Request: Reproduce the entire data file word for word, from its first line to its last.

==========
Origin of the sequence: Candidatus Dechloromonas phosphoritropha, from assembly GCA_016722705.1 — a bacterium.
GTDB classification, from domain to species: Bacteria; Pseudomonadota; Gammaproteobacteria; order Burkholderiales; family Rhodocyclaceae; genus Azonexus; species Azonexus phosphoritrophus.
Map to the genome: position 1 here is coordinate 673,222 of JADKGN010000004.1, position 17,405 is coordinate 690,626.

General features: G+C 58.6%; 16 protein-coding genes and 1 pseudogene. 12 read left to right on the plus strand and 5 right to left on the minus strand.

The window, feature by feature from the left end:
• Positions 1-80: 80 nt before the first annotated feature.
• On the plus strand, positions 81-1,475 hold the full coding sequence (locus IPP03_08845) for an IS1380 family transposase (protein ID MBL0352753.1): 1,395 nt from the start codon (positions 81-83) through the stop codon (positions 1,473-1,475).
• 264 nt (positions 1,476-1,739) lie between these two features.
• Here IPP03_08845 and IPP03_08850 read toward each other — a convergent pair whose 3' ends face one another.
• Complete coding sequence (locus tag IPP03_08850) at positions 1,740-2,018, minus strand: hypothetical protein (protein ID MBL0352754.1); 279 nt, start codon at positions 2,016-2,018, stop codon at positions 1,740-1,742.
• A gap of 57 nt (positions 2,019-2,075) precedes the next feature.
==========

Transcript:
Origin of the sequence: Candidatus Dechloromonas phosphoritropha, from assembly GCA_016722705.1 — a bacterium.
GTDB classification, from domain to species: Bacteria; Pseudomonadota; Gammaproteobacteria; order Burkholderiales; family Rhodocyclaceae; genus Azonexus; species Azonexus phosphoritrophus.
Map to the genome: position 1 here is coordinate 673,222 of JADKGN010000004.1, position 17,405 is coordinate 690,626.

General features: G+C 58.6%; 16 protein-coding genes and 1 pseudogene. 12 read left to right on the plus strand and 5 right to left on the minus strand.

The window, feature by feature from the left end:
• Positions 1-80: 80 nt before the first annotated feature.
• On the plus strand, positions 81-1,475 hold the full coding sequence (locus IPP03_08845) for an IS1380 family transposase (protein ID MBL0352753.1): 1,395 nt from the start codon (positions 81-83) through the stop codon (positions 1,473-1,475).
• 264 nt (positions 1,476-1,739) lie between these two features.
• Here IPP03_08845 and IPP03_08850 read toward each other — a convergent pair whose 3' ends face one another.
• Complete coding sequence (locus tag IPP03_08850) at positions 1,740-2,018, minus strand: hypothetical protein (protein ID MBL0352754.1); 279 nt, start codon at positions 2,016-2,018, stop codon at positions 1,740-1,742.
• A gap of 57 nt (positions 2,019-2,075) precedes the next feature.